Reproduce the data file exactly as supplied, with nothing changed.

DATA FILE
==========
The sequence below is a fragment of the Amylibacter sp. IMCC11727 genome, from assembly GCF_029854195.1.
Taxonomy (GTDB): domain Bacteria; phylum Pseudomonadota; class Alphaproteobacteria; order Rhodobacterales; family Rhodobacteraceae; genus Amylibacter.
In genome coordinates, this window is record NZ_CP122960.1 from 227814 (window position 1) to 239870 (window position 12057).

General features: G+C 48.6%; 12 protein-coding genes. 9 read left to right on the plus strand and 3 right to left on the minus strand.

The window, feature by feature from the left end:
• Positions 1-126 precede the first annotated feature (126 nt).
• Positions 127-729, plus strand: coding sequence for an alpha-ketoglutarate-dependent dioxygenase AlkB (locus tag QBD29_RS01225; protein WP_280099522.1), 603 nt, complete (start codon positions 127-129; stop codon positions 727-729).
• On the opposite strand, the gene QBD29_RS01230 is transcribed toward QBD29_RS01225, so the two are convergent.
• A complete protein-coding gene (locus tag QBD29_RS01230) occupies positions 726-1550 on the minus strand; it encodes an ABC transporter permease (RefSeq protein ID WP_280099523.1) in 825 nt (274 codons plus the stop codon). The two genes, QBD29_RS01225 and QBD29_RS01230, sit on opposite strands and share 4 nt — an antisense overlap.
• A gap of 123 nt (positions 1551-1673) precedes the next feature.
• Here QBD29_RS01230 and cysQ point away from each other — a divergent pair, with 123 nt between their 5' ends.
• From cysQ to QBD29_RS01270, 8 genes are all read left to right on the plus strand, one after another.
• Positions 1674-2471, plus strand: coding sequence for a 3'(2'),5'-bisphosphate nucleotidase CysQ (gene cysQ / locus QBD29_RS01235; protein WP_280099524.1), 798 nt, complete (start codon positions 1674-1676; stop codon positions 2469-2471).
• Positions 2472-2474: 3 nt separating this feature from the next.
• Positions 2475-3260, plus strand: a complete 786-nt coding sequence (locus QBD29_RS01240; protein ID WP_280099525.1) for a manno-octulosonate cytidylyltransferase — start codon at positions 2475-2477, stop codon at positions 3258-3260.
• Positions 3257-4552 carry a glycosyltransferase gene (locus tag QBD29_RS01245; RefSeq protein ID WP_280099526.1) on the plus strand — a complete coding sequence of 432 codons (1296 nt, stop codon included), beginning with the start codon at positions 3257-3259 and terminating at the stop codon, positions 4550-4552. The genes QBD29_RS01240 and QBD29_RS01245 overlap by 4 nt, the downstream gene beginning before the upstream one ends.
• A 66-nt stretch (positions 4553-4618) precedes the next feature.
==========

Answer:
The sequence below is a fragment of the Amylibacter sp. IMCC11727 genome, from assembly GCF_029854195.1.
Taxonomy (GTDB): domain Bacteria; phylum Pseudomonadota; class Alphaproteobacteria; order Rhodobacterales; family Rhodobacteraceae; genus Amylibacter.
In genome coordinates, this window is record NZ_CP122960.1 from 227814 (window position 1) to 239870 (window position 12057).

General features: G+C 48.6%; 12 protein-coding genes. 9 read left to right on the plus strand and 3 right to left on the minus strand.

The window, feature by feature from the left end:
• Positions 1-126 precede the first annotated feature (126 nt).
• Positions 127-729, plus strand: coding sequence for an alpha-ketoglutarate-dependent dioxygenase AlkB (locus tag QBD29_RS01225; protein WP_280099522.1), 603 nt, complete (start codon positions 127-129; stop codon positions 727-729).
• On the opposite strand, the gene QBD29_RS01230 is transcribed toward QBD29_RS01225, so the two are convergent.
• A complete protein-coding gene (locus tag QBD29_RS01230) occupies positions 726-1550 on the minus strand; it encodes an ABC transporter permease (RefSeq protein ID WP_280099523.1) in 825 nt (274 codons plus the stop codon). The two genes, QBD29_RS01225 and QBD29_RS01230, sit on opposite strands and share 4 nt — an antisense overlap.
• A gap of 123 nt (positions 1551-1673) precedes the next feature.
• Here QBD29_RS01230 and cysQ point away from each other — a divergent pair, with 123 nt between their 5' ends.
• From cysQ to QBD29_RS01270, 8 genes are all read left to right on the plus strand, one after another.
• Positions 1674-2471, plus strand: coding sequence for a 3'(2'),5'-bisphosphate nucleotidase CysQ (gene cysQ / locus QBD29_RS01235; protein WP_280099524.1), 798 nt, complete (start codon positions 1674-1676; stop codon positions 2469-2471).
• Positions 2472-2474: 3 nt separating this feature from the next.
• Positions 2475-3260, plus strand: a complete 786-nt coding sequence (locus QBD29_RS01240; protein ID WP_280099525.1) for a manno-octulosonate cytidylyltransferase — start codon at positions 2475-2477, stop codon at positions 3258-3260.
• Positions 3257-4552 carry a glycosyltransferase gene (locus tag QBD29_RS01245; RefSeq protein ID WP_280099526.1) on the plus strand — a complete coding sequence of 432 codons (1296 nt, stop codon included), beginning with the start codon at positions 3257-3259 and terminating at the stop codon, positions 4550-4552. The genes QBD29_RS01240 and QBD29_RS01245 overlap by 4 nt, the downstream gene beginning before the upstream one ends.
• A 66-nt stretch (positions 4553-4618) precedes the next feature.